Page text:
San Diego — Just six months after its official launch, the Nutrition Science Initiative (NuSI) has received a $35.5 million commitment from the Laura and John Arnold Foundation (LJAF) to fund three experiments investigating the link between diet, obesity, and obesity-related diseases, including diabetes, heart disease, stroke, Alzheimer’s disease, and cancer. This commitment follows LJAF’s $4.7 million seed funding grant, which NuSI received in May 2012.
“Laura and John Arnold are dedicated to promoting efforts which seek to discover reliable and valid scientific evidence to solve critical problems in our society,” LJAF President Denis Calabrese explained. “We believe that NuSI’s innovative and transparent model for research will yield necessary answers to drive lasting and positive social impact.”
NuSI, a San Diego based 501(c)(3), is dedicated to significantly reducing the economic and social burden of obesity and its related chronic diseases by funding and facilitating innovative nutrition experiments in human subjects.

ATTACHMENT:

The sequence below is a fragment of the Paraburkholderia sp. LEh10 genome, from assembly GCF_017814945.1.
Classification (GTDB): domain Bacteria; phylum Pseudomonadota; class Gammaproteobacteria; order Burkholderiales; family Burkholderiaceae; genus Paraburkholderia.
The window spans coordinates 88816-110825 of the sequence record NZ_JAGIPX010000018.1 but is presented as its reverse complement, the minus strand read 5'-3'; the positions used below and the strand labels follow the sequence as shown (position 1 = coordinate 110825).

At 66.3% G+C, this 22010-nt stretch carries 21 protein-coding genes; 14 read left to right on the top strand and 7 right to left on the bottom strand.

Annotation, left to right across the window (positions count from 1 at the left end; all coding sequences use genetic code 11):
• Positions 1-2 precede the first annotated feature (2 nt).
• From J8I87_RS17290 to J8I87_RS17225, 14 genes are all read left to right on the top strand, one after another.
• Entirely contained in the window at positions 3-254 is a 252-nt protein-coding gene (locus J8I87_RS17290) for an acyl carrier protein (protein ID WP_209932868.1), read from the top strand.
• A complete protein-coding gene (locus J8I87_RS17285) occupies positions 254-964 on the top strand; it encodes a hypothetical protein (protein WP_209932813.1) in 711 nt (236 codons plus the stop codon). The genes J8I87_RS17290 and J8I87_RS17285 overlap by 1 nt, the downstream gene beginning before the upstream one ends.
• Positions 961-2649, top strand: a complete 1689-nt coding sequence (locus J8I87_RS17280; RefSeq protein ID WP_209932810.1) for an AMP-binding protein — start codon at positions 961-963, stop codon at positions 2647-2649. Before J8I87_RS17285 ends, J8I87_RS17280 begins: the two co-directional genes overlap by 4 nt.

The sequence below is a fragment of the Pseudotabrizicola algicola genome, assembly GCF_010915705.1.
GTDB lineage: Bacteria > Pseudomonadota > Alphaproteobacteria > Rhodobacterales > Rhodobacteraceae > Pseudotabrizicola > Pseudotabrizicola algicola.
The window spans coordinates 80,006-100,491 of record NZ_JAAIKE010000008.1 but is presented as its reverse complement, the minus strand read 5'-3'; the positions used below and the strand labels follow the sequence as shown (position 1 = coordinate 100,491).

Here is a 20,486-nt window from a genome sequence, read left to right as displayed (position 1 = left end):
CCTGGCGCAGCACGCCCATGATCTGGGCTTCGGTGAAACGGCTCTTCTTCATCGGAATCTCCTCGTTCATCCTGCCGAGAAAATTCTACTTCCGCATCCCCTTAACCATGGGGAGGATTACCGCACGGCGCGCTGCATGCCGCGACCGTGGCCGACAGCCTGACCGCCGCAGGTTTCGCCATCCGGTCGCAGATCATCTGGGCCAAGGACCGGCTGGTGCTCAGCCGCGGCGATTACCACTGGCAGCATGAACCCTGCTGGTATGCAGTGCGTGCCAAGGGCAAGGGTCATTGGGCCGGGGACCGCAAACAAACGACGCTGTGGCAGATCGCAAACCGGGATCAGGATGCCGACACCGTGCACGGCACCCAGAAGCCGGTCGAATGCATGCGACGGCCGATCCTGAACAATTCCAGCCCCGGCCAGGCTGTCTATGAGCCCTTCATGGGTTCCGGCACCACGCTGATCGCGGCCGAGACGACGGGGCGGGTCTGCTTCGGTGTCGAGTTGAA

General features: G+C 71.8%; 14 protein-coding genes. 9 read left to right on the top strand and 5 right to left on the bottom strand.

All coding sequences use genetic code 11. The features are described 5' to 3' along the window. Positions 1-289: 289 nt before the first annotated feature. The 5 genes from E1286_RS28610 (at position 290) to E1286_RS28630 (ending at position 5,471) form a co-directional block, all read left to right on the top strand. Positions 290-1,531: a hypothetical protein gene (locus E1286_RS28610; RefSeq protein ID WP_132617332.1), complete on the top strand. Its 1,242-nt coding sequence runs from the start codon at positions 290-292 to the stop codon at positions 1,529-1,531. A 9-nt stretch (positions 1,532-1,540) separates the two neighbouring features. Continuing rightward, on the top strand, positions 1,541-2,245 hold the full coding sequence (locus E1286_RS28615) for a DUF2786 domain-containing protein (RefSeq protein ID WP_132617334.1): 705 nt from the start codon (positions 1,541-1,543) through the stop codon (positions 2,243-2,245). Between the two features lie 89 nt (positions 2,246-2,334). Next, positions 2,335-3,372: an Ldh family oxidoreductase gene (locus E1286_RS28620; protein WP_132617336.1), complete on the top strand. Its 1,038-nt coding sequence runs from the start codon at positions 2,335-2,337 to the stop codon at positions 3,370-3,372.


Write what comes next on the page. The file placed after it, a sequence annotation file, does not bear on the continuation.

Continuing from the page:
“NuSI’s approach to funding the best scientists in the field without the usual economic and risk constraints is critical for addressing some of the major unresolved questions in human nutrition,” said Dr. Ronald Krauss, senior scientist for the Children’s Hospital of Oakland Research Institute. “The meticulous control and monitoring of diet and energy balance that must be achieved in order to test various hypotheses requires extraordinary resources, and whatever the outcome, this approach is very likely to yield important metabolic information.”
By facilitating reliable science to inform dietary guidelines, NuSI seeks by 2025, to see a significant reduction in both the prevalence of obesity and diabetes in the United States. If successful, the resulting impact on healthcare spending in the United States could be reduced by as much as $500 billion annually.
“We are grateful to the Laura and John Arnold Foundation for their continued commitment to NuSI and to lessening the burden of obesity and its related diseases,” said Peter Attia, M.D., NuSI president and co-founder. “Our goals are highly ambitious, and the next three years are just the beginning. We will need all the elements — capital, time, and talent — working in concert to finally be able to provide the answers we all so desperately need to lead healthier lives.”
LJAF’s $35.5 million commitment will support three experimental collaborations at six leading academic research institutions over the next four years. The details of these studies and principal investigators will be announced in the coming months. In addition, NuSI will announce the six consortium scientists who — having divergent views regarding obesity and its causes — have designed a pioneering signature study in overweight individuals.
For additional information, visit www.nusi.org.